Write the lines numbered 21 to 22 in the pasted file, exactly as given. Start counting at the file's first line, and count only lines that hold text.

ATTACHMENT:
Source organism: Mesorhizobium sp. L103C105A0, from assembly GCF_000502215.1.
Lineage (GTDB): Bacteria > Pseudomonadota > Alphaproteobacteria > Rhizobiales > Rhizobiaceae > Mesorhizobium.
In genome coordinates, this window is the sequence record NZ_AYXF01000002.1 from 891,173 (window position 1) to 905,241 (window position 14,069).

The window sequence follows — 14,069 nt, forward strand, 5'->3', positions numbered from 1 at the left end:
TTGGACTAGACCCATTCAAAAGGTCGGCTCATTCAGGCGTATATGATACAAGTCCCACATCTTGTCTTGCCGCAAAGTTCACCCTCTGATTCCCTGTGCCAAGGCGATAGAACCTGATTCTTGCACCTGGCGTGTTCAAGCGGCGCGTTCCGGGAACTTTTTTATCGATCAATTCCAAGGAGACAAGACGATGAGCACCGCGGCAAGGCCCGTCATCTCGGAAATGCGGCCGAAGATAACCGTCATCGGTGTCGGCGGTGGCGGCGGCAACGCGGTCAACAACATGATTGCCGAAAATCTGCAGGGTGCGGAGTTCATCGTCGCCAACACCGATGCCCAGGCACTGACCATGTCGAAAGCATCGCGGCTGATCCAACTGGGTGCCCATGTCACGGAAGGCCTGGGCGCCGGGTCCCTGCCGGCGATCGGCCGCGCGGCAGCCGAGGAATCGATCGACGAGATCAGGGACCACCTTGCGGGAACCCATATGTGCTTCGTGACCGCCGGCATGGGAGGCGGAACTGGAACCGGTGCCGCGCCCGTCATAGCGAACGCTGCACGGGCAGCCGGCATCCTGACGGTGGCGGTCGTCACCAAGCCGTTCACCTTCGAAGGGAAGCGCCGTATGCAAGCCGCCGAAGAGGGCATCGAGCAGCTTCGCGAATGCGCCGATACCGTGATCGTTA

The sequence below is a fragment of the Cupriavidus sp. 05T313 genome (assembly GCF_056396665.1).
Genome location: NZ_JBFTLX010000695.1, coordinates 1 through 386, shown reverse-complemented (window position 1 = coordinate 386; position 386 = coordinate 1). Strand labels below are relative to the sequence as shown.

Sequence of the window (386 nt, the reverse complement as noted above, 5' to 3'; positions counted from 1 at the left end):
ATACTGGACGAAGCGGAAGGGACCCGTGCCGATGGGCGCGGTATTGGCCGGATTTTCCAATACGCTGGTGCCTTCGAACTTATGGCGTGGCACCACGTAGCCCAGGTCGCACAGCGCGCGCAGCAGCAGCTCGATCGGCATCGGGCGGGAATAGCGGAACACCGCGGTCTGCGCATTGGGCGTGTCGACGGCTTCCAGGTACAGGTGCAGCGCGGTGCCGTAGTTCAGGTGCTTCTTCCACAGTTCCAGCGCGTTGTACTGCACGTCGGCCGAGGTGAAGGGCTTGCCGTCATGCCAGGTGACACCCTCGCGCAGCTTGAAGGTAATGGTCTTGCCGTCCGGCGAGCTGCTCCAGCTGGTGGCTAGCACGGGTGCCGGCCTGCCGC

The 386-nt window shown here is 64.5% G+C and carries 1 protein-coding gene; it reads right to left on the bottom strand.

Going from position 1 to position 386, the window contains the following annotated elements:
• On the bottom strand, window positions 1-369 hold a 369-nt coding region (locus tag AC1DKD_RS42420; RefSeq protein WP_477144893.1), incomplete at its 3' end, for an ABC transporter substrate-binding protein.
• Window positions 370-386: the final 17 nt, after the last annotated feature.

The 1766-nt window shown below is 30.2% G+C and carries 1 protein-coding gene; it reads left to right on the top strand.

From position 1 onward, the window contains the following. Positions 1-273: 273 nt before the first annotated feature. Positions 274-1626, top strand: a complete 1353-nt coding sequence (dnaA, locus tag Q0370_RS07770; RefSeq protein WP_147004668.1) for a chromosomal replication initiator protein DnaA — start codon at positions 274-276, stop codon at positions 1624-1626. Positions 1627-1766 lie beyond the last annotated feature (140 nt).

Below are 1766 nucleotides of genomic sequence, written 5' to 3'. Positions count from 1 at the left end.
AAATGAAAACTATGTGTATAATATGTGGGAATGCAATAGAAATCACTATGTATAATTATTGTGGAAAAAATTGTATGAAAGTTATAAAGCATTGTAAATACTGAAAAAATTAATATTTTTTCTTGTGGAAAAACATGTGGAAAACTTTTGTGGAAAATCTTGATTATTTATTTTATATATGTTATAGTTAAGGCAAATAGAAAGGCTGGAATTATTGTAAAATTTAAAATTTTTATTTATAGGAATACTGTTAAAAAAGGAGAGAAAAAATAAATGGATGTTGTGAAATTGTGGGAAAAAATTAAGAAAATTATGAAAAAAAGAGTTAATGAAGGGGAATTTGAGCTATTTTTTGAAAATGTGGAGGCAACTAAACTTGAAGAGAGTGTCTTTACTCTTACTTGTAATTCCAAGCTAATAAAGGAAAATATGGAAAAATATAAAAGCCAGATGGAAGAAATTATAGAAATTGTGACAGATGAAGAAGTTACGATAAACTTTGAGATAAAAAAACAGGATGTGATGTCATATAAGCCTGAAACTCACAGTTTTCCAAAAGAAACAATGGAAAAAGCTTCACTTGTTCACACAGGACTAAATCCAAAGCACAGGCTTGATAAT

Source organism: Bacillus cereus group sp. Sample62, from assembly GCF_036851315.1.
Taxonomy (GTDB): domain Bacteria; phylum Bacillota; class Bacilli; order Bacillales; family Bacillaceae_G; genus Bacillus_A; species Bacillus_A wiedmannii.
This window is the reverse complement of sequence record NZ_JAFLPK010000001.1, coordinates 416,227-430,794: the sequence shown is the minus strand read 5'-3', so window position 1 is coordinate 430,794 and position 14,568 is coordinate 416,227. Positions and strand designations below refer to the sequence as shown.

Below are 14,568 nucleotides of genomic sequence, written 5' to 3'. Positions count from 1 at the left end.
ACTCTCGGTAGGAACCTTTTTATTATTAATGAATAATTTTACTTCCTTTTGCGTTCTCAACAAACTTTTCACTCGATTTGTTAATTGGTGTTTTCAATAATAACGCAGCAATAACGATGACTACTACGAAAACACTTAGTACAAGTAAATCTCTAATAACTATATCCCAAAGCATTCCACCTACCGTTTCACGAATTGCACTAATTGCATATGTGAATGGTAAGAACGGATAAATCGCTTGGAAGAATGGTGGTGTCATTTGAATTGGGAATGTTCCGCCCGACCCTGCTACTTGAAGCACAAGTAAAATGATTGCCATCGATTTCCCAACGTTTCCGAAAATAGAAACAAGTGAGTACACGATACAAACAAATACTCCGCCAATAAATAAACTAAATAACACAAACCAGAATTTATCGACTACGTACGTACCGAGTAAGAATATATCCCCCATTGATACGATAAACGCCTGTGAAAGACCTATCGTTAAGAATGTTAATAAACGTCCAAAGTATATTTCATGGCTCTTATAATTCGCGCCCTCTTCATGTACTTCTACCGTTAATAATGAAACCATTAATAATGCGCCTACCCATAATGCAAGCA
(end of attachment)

Below are 14,568 nucleotides of genomic sequence, written 5' to 3'. Positions count from 1 at the left end.
ACTCTCGGTAGGAACCTTTTTATTATTAATGAATAATTTTACTTCCTTTTGCGTTCTCAACAAACTTTTCACTCGATTTGTTAATTGGTGTTTTCAATAATAACGCAGCAATAACGATGACTACTACGAAAACACTTAGTACAAGTAAATCTCTAATAACTATATCCCAAAGCATTCCACCTACCGTTTCACGAATTGCACTAATTGCATATGTGAATGGTAAGAACGGATAAATCGCTTGGAAGAATGGTGGTGTCATTTGAATTGGGAATGTTCCGCCCGACCCTGCTACTTGAAGCACAAGTAAAATGATTGCCATCGATTTCCCAACGTTTCCGAAAATAGAAACAAGTGAGTACACGATACAAACAAATACTCCGCCAATAAATAAACTAAATAACACAAACCAGAATTTATCGACTACGTACGTACCGAGTAAGAATATATCCCCCATTGATACGATAAACGCCTGTGAAAGACCTATCGTTAAGAATGTTAATAAACGTCCAAAGTATATTTCATGGCTCTTATAATTCGCGCCCTCTTCATGTACTTCTACCGTTAATAATGAAACCATTAATAATGCGCCTACCCATAATGCAAGCA